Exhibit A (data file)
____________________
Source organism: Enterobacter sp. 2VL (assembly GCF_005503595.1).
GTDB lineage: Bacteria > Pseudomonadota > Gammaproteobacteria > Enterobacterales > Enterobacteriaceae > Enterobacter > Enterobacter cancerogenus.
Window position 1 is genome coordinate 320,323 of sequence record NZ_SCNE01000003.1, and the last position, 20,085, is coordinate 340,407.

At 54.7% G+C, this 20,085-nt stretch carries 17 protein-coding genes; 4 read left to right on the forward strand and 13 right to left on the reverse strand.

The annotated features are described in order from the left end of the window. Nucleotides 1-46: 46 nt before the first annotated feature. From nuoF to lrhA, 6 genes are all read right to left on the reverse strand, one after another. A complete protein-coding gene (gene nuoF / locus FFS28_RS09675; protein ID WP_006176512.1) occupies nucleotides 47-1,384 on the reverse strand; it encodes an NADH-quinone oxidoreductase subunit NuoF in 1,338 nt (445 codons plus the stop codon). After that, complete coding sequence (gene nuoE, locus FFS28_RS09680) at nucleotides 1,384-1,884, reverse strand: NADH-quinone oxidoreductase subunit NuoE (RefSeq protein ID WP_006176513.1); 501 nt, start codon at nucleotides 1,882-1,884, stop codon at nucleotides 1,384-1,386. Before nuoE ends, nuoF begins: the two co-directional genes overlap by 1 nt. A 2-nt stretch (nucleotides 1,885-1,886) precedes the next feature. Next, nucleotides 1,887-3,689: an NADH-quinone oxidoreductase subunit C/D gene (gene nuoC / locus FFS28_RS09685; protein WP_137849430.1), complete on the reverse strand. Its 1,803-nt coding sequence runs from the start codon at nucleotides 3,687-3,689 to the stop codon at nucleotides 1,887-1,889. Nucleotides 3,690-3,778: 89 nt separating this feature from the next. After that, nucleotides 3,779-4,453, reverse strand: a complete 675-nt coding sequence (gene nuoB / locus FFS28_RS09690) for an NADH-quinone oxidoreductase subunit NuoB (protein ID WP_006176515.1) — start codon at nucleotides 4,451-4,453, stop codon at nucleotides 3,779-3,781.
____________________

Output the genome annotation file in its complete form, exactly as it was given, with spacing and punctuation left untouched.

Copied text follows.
Source organism: Enterobacter sp. 2VL (assembly GCF_005503595.1).
GTDB lineage: Bacteria > Pseudomonadota > Gammaproteobacteria > Enterobacterales > Enterobacteriaceae > Enterobacter > Enterobacter cancerogenus.
Window position 1 is genome coordinate 320,323 of sequence record NZ_SCNE01000003.1, and the last position, 20,085, is coordinate 340,407.

At 54.7% G+C, this 20,085-nt stretch carries 17 protein-coding genes; 4 read left to right on the forward strand and 13 right to left on the reverse strand.

The annotated features are described in order from the left end of the window. Nucleotides 1-46: 46 nt before the first annotated feature. From nuoF to lrhA, 6 genes are all read right to left on the reverse strand, one after another. A complete protein-coding gene (gene nuoF / locus FFS28_RS09675; protein ID WP_006176512.1) occupies nucleotides 47-1,384 on the reverse strand; it encodes an NADH-quinone oxidoreductase subunit NuoF in 1,338 nt (445 codons plus the stop codon). After that, complete coding sequence (gene nuoE, locus FFS28_RS09680) at nucleotides 1,384-1,884, reverse strand: NADH-quinone oxidoreductase subunit NuoE (RefSeq protein ID WP_006176513.1); 501 nt, start codon at nucleotides 1,882-1,884, stop codon at nucleotides 1,384-1,386. Before nuoE ends, nuoF begins: the two co-directional genes overlap by 1 nt. A 2-nt stretch (nucleotides 1,885-1,886) precedes the next feature. Next, nucleotides 1,887-3,689: an NADH-quinone oxidoreductase subunit C/D gene (gene nuoC / locus FFS28_RS09685; protein WP_137849430.1), complete on the reverse strand. Its 1,803-nt coding sequence runs from the start codon at nucleotides 3,687-3,689 to the stop codon at nucleotides 1,887-1,889. Nucleotides 3,690-3,778: 89 nt separating this feature from the next. After that, nucleotides 3,779-4,453, reverse strand: a complete 675-nt coding sequence (gene nuoB / locus FFS28_RS09690) for an NADH-quinone oxidoreductase subunit NuoB (protein ID WP_006176515.1) — start codon at nucleotides 4,451-4,453, stop codon at nucleotides 3,779-3,781.